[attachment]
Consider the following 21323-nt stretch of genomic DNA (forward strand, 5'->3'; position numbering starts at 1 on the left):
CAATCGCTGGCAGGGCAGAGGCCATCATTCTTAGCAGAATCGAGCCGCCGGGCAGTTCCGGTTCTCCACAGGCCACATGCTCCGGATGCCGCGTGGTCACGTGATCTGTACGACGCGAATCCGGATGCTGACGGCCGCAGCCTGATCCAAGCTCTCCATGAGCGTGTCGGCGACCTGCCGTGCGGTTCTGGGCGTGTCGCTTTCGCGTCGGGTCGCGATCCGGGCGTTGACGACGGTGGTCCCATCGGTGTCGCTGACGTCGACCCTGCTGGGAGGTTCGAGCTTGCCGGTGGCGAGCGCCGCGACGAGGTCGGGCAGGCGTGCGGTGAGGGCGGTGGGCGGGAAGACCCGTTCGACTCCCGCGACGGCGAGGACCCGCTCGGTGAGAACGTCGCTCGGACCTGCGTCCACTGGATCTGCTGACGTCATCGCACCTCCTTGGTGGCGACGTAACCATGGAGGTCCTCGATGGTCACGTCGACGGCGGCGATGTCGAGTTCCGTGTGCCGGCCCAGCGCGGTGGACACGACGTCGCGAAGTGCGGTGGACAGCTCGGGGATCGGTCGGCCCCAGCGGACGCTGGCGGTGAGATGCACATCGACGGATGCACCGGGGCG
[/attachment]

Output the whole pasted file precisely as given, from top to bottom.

Consider the following 21323-nt stretch of genomic DNA (forward strand, 5'->3'; position numbering starts at 1 on the left):
CAATCGCTGGCAGGGCAGAGGCCATCATTCTTAGCAGAATCGAGCCGCCGGGCAGTTCCGGTTCTCCACAGGCCACATGCTCCGGATGCCGCGTGGTCACGTGATCTGTACGACGCGAATCCGGATGCTGACGGCCGCAGCCTGATCCAAGCTCTCCATGAGCGTGTCGGCGACCTGCCGTGCGGTTCTGGGCGTGTCGCTTTCGCGTCGGGTCGCGATCCGGGCGTTGACGACGGTGGTCCCATCGGTGTCGCTGACGTCGACCCTGCTGGGAGGTTCGAGCTTGCCGGTGGCGAGCGCCGCGACGAGGTCGGGCAGGCGTGCGGTGAGGGCGGTGGGCGGGAAGACCCGTTCGACTCCCGCGACGGCGAGGACCCGCTCGGTGAGAACGTCGCTCGGACCTGCGTCCACTGGATCTGCTGACGTCATCGCACCTCCTTGGTGGCGACGTAACCATGGAGGTCCTCGATGGTCACGTCGACGGCGGCGATGTCGAGTTCCGTGTGCCGGCCCAGCGCGGTGGACACGACGTCGCGAAGTGCGGTGGACAGCTCGGGGATCGGTCGGCCCCAGCGGACGCTGGCGGTGAGATGCACATCGACGGATGCACCGGGGCG